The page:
There may be some tax rebates for the Hybrids. I didn't include.

    Happy to discuss any topic you choose in a respectable manner.

    BTW welcome to the forum. :)

  • kipkkipk Posts: 1,576
    >"I suspect a hybrid Fit will get significantly better mileage than 47 MPG."

    You may be right. I used the Civic as a model as the Fit doesn't have a Hybrid yet.
    The Civic is heavier and has a larger engine than the Fit yet gets about the same MPG across the board.

    The Civic "Gas" mileage "AVERAGE" from 06 through 08 is 31.7, 31.1 and 31.3.
    The Fit "Gas" mileage "AVERAGE" for 07 and 08 is 32.7 and 31.9
    They are pretty close. And will likely be pretty close with the Hybrids also.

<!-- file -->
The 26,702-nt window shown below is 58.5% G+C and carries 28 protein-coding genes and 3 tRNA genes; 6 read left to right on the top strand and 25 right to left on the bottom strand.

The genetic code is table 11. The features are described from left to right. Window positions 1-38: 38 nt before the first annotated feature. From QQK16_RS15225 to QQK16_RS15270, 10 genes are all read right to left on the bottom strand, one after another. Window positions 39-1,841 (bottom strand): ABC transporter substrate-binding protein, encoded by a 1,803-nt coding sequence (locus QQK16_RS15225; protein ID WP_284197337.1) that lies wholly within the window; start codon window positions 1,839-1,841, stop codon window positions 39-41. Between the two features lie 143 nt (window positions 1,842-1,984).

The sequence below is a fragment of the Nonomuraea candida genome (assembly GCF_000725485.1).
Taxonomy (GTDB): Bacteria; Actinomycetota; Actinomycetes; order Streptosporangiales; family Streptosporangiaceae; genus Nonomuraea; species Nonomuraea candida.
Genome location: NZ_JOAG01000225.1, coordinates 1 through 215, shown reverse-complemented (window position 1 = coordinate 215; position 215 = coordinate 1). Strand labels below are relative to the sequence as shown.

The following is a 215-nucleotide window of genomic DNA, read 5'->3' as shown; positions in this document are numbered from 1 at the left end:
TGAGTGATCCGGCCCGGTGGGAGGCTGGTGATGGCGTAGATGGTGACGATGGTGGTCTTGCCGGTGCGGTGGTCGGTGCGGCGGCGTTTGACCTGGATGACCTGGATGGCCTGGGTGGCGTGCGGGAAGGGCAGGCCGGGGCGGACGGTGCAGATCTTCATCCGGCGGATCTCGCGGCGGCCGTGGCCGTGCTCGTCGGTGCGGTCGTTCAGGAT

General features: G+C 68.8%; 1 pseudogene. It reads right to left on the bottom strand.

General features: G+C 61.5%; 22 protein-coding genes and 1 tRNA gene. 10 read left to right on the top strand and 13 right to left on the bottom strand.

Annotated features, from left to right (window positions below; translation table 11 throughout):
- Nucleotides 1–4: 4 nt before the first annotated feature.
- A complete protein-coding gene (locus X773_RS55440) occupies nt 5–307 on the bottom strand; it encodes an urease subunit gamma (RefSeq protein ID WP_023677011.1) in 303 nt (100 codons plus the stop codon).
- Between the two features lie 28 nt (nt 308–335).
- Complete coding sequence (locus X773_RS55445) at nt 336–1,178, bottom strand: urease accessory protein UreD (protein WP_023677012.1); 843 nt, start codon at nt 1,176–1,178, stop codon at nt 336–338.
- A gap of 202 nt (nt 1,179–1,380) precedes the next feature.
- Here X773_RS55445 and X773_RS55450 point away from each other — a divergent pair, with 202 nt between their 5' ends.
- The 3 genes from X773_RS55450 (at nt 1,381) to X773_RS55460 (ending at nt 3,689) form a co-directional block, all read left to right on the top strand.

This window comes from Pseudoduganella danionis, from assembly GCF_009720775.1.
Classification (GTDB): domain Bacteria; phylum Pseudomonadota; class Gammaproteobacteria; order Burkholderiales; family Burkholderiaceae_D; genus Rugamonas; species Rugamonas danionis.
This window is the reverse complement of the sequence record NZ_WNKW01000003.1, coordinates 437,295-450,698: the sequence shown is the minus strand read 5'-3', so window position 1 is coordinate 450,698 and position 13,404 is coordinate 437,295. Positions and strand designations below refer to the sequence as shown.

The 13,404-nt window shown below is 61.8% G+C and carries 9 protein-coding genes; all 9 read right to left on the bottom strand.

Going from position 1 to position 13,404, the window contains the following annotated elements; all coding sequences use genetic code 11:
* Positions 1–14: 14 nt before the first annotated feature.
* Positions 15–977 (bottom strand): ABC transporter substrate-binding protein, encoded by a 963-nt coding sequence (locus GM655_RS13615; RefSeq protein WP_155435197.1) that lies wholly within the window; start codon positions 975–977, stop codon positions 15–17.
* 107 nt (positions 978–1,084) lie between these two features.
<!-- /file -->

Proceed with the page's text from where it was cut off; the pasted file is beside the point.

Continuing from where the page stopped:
BTW the Civic Hybrid uses the same size, 1.3 liter, engine as the Gas powered Fit.

    The Civic "Hybrid" mileage "Average" for 06 thru 08 is 45.5, 42,8, and 46.1
    Of course they will all get more or less according to driving conditions, etc..

    So 47 seemed like a reasonable figure for the Fit Hybrid "Average" mileage, although I was a bit high on the Fit Gas engine mileage in my figuring. :)